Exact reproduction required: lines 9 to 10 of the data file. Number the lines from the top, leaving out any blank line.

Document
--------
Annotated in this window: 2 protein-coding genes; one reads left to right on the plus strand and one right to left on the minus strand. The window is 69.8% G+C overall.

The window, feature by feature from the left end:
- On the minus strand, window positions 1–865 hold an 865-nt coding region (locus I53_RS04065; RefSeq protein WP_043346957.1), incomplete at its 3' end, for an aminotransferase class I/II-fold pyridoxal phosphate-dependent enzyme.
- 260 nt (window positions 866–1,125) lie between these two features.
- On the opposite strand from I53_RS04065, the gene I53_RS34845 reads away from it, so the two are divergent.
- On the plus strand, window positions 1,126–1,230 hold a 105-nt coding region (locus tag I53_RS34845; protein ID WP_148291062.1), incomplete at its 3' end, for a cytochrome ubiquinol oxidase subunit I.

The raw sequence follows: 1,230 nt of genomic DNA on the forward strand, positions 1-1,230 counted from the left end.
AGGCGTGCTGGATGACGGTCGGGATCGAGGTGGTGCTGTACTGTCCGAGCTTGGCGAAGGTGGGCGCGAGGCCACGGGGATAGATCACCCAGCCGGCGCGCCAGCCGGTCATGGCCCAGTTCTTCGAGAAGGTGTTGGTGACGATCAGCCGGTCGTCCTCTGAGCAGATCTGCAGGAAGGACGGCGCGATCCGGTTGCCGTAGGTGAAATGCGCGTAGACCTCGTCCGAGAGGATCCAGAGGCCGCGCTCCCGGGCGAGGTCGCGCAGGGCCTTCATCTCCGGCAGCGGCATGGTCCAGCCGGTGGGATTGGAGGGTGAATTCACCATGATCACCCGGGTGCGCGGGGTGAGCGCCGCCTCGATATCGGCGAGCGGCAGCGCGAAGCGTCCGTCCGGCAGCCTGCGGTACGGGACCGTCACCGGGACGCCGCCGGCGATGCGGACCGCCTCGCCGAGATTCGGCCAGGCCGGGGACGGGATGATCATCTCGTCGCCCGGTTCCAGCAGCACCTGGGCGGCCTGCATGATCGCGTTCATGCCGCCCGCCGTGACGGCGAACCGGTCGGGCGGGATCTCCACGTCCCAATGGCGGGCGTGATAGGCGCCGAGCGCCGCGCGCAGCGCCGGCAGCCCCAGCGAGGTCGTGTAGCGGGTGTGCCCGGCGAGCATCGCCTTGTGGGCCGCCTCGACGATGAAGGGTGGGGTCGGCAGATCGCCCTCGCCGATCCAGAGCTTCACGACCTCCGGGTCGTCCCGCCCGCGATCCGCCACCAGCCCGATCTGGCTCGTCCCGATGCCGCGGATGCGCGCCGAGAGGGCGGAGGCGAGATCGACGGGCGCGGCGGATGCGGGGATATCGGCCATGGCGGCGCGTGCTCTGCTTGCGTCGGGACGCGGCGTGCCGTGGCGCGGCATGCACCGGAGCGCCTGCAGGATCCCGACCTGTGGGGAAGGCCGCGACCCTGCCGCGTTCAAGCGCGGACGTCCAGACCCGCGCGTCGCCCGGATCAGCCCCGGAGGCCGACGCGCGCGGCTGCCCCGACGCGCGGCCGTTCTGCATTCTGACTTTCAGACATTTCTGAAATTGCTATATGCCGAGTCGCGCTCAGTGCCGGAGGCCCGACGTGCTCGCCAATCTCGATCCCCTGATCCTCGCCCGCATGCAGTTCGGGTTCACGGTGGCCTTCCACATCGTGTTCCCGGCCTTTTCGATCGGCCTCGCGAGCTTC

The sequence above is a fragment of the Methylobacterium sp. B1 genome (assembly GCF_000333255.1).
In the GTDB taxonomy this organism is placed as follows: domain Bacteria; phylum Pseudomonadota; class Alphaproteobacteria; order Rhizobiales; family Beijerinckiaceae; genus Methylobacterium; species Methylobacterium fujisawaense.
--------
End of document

The sequence above is a fragment of the Methylobacterium sp. B1 genome (assembly GCF_000333255.1).
In the GTDB taxonomy this organism is placed as follows: domain Bacteria; phylum Pseudomonadota; class Alphaproteobacteria; order Rhizobiales; family Beijerinckiaceae; genus Methylobacterium; species Methylobacterium fujisawaense.